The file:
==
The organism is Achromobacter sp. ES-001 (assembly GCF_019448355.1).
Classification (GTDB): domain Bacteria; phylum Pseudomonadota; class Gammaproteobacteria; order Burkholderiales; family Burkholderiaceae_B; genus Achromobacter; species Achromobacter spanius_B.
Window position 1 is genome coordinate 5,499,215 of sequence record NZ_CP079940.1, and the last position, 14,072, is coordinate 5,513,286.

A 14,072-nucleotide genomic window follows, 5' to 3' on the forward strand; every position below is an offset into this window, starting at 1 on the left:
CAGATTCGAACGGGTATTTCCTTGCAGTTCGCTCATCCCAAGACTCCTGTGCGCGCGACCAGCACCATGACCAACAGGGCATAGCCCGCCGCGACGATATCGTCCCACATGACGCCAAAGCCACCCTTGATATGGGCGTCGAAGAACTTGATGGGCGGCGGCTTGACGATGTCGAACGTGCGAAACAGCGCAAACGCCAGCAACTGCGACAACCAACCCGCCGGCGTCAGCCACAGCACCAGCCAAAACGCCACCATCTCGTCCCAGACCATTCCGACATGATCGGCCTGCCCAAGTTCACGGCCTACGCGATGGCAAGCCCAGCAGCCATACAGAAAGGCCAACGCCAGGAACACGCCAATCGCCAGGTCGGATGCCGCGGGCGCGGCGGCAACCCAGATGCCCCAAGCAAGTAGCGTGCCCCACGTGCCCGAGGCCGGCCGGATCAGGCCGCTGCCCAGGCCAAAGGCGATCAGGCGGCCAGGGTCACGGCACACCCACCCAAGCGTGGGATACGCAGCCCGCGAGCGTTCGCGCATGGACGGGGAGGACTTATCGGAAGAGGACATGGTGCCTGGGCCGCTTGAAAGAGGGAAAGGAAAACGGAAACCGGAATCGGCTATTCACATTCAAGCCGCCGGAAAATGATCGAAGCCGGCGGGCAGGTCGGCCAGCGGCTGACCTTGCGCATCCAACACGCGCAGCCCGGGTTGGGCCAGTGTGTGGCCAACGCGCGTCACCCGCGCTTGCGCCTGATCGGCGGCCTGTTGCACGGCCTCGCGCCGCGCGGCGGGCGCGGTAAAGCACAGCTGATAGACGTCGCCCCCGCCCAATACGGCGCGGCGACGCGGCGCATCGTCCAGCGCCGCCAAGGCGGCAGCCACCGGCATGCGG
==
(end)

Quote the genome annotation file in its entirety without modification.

The organism is Achromobacter sp. ES-001 (assembly GCF_019448355.1).
Classification (GTDB): domain Bacteria; phylum Pseudomonadota; class Gammaproteobacteria; order Burkholderiales; family Burkholderiaceae_B; genus Achromobacter; species Achromobacter spanius_B.
Window position 1 is genome coordinate 5,499,215 of sequence record NZ_CP079940.1, and the last position, 14,072, is coordinate 5,513,286.

A 14,072-nucleotide genomic window follows, 5' to 3' on the forward strand; every position below is an offset into this window, starting at 1 on the left:
CAGATTCGAACGGGTATTTCCTTGCAGTTCGCTCATCCCAAGACTCCTGTGCGCGCGACCAGCACCATGACCAACAGGGCATAGCCCGCCGCGACGATATCGTCCCACATGACGCCAAAGCCACCCTTGATATGGGCGTCGAAGAACTTGATGGGCGGCGGCTTGACGATGTCGAACGTGCGAAACAGCGCAAACGCCAGCAACTGCGACAACCAACCCGCCGGCGTCAGCCACAGCACCAGCCAAAACGCCACCATCTCGTCCCAGACCATTCCGACATGATCGGCCTGCCCAAGTTCACGGCCTACGCGATGGCAAGCCCAGCAGCCATACAGAAAGGCCAACGCCAGGAACACGCCAATCGCCAGGTCGGATGCCGCGGGCGCGGCGGCAACCCAGATGCCCCAAGCAAGTAGCGTGCCCCACGTGCCCGAGGCCGGCCGGATCAGGCCGCTGCCCAGGCCAAAGGCGATCAGGCGGCCAGGGTCACGGCACACCCACCCAAGCGTGGGATACGCAGCCCGCGAGCGTTCGCGCATGGACGGGGAGGACTTATCGGAAGAGGACATGGTGCCTGGGCCGCTTGAAAGAGGGAAAGGAAAACGGAAACCGGAATCGGCTATTCACATTCAAGCCGCCGGAAAATGATCGAAGCCGGCGGGCAGGTCGGCCAGCGGCTGACCTTGCGCATCCAACACGCGCAGCCCGGGTTGGGCCAGTGTGTGGCCAACGCGCGTCACCCGCGCTTGCGCCTGATCGGCGGCCTGTTGCACGGCCTCGCGCCGCGCGGCGGGCGCGGTAAAGCACAGCTGATAGACGTCGCCCCCGCCCAATACGGCGCGGCGACGCGGCGCATCGTCCAGCGCCGCCAAGGCGGCAGCCACCGGCATGCGG